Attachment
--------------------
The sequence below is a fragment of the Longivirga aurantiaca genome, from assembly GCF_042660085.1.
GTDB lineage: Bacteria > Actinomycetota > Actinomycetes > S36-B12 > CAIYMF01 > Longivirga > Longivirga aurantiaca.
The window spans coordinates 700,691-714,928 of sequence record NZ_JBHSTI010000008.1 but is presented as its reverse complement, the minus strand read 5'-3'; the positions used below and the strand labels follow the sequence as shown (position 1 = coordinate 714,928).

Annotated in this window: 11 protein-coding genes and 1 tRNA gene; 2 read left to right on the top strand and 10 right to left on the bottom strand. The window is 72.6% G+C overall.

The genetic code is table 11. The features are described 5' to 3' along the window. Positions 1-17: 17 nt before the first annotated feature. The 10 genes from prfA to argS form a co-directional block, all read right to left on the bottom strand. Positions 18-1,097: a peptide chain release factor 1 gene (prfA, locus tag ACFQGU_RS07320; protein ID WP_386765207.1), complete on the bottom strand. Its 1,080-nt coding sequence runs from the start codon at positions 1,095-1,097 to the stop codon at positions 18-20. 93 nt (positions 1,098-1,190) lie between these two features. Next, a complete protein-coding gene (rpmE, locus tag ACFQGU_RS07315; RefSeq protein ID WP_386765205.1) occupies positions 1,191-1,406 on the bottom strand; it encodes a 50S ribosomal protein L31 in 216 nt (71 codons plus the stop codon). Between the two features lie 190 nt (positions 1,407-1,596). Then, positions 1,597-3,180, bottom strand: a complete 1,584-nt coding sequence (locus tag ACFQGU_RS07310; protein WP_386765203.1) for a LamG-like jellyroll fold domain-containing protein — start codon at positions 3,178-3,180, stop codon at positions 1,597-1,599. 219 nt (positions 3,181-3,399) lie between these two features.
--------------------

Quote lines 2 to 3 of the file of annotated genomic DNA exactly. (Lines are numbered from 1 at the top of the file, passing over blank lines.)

GTDB lineage: Bacteria > Actinomycetota > Actinomycetes > S36-B12 > CAIYMF01 > Longivirga > Longivirga aurantiaca.
The window spans coordinates 700,691-714,928 of sequence record NZ_JBHSTI010000008.1 but is presented as its reverse complement, the minus strand read 5'-3'; the positions used below and the strand labels follow the sequence as shown (position 1 = coordinate 714,928).